- India joins the bandwagon as it plans to roll out its Central Bank Digital Currency this year.
- The Reserve Bank of India released a 50-page paper on Friday about the prospects of a digital Rupee being an alternative to cryptocurrencies.
- With government-backed currencies launched to replace Bitcoin and Ethereum, analysts review the prospects of an e-rupee alongside BTC in India.
With the mass adoption of digital assets, central banks are looking to compete by offering citizens government-backed assets. Although using blockchain technology, these Central Bank Digital Currencies (CBDC) are criticized for being centralized and government-issued like fiat.
The Reserve Bank of India (RBI) has proposed the rollout of its CBDC, described as the e-rupee, through a paper released on Friday. The 50-page paper released by the agency explains the importance of CBDCs, their functionality in the Indian economy, possible designs, and the implications of digital currency for monetary policy.
The proposed state-backed digital currency will be launched in two forms; wholesale between banks and retail to the public. Commercial banks can distribute the asset to their customers, although currency would be issued and controlled by the RBI.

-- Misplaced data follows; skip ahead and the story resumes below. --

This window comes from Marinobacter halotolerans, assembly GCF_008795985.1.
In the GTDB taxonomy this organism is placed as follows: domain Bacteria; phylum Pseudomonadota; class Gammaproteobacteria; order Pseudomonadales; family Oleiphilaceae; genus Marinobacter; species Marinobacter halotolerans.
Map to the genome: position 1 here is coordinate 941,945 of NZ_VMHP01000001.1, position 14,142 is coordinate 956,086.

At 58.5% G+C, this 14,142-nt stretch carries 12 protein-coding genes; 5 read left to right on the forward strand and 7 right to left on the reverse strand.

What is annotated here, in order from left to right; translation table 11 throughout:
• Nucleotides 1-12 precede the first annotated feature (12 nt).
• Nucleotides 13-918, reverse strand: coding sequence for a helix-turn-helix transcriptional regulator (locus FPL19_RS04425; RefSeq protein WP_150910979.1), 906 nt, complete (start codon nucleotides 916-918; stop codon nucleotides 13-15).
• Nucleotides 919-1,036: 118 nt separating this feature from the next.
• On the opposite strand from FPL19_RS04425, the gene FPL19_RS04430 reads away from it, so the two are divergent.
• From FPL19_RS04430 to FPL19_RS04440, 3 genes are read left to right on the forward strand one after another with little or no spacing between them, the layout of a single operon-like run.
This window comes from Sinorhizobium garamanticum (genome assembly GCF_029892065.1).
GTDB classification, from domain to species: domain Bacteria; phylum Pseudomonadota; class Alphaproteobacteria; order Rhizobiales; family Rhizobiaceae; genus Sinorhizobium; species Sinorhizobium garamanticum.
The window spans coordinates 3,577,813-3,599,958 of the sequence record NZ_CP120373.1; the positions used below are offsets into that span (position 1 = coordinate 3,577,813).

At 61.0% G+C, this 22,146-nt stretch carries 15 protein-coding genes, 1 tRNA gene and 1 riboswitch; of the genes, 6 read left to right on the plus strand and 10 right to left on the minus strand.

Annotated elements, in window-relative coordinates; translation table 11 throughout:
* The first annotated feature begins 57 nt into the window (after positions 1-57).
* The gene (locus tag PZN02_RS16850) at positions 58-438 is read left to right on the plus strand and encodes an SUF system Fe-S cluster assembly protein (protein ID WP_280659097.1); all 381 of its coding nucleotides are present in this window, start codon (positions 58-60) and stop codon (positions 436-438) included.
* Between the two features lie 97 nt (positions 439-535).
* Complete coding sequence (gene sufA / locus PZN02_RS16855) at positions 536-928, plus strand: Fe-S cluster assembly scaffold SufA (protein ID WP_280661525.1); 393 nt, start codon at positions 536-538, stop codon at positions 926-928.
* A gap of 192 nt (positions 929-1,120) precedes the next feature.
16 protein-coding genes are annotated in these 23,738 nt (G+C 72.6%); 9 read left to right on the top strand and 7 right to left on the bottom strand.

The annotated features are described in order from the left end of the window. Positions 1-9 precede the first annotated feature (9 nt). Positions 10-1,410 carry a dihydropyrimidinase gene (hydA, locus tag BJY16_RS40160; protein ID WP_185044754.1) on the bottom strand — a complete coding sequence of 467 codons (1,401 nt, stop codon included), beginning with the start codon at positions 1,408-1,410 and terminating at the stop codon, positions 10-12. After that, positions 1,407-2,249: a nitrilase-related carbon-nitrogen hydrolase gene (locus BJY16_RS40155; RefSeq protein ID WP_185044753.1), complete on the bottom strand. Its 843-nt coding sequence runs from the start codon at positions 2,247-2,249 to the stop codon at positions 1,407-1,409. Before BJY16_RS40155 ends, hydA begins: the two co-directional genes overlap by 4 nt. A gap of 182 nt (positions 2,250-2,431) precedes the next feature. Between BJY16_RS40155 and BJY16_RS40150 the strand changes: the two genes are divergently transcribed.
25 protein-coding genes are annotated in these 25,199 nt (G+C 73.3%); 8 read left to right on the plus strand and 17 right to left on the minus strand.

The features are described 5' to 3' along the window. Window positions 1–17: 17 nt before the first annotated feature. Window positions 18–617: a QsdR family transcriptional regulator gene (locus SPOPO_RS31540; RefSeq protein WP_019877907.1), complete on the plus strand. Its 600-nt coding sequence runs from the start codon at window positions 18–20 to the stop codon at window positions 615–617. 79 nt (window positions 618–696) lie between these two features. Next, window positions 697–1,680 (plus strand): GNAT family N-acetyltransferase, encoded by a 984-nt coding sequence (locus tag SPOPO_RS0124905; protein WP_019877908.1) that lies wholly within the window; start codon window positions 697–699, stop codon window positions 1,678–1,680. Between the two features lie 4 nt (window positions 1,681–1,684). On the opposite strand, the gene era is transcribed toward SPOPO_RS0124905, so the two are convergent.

Influenced by other countries, the RBI stated that the piloting of digital assets by China and 16 other countries made a case for its own development. According to the bank, the e-rupee will be released in phases with various test variations with the ultimate goal of implementing it as a digital alternative to fiat and bitcoin.
India’s apex bank views the widespread use of Bitcoin and Ethereum as a threat to the country’s economic stability, highlighting the government’s inability to control monetary policy and the risk of the public investing in private cryptocurrencies.
“CBDCs will provide the public with [the] benefits of virtual currencies while ensuring consumer protection by avoiding the damaging social and economic consequences of private virtual currencies.”
Blockchain set to grow in India
Despite India’s open criticism of cryptocurrencies, it has backed blockchain technology in the economy with several use cases. The Indian Finance Minister, Nirmala Sitharaman, has expressed optimism over the country’s future distributed ledger technology (DLT), projecting its adoption to “grow about 46% in the next few years.”
India has struggled with regulating private digital assets, which it views as a considerable risk for its citizens, citing known scams in other countries due to poor monitoring. Though the proposed e-rupee adopts DLT, it has already come under fire from digital assets executives as being created to “undermine the efforts of bitcoin in the last decade.”